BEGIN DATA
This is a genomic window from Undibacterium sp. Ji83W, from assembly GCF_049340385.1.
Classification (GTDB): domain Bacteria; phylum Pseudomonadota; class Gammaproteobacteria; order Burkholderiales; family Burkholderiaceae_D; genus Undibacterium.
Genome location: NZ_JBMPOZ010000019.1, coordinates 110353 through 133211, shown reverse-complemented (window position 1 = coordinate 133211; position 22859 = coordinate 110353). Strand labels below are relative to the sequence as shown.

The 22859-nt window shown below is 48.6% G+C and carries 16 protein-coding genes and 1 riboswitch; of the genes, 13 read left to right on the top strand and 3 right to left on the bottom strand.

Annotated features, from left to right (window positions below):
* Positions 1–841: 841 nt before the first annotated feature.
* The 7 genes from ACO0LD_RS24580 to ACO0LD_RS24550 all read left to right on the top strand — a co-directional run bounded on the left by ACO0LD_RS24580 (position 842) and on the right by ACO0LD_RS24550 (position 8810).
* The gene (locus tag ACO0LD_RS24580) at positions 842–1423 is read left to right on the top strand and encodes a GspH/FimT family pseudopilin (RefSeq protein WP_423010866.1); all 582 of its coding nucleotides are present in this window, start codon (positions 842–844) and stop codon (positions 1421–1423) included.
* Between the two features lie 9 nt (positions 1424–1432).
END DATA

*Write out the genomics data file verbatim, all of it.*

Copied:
This is a genomic window from Undibacterium sp. Ji83W, from assembly GCF_049340385.1.
Classification (GTDB): domain Bacteria; phylum Pseudomonadota; class Gammaproteobacteria; order Burkholderiales; family Burkholderiaceae_D; genus Undibacterium.
Genome location: NZ_JBMPOZ010000019.1, coordinates 110353 through 133211, shown reverse-complemented (window position 1 = coordinate 133211; position 22859 = coordinate 110353). Strand labels below are relative to the sequence as shown.

The 22859-nt window shown below is 48.6% G+C and carries 16 protein-coding genes and 1 riboswitch; of the genes, 13 read left to right on the top strand and 3 right to left on the bottom strand.

Annotated features, from left to right (window positions below):
* Positions 1–841: 841 nt before the first annotated feature.
* The 7 genes from ACO0LD_RS24580 to ACO0LD_RS24550 all read left to right on the top strand — a co-directional run bounded on the left by ACO0LD_RS24580 (position 842) and on the right by ACO0LD_RS24550 (position 8810).
* The gene (locus tag ACO0LD_RS24580) at positions 842–1423 is read left to right on the top strand and encodes a GspH/FimT family pseudopilin (RefSeq protein WP_423010866.1); all 582 of its coding nucleotides are present in this window, start codon (positions 842–844) and stop codon (positions 1421–1423) included.
* Between the two features lie 9 nt (positions 1424–1432).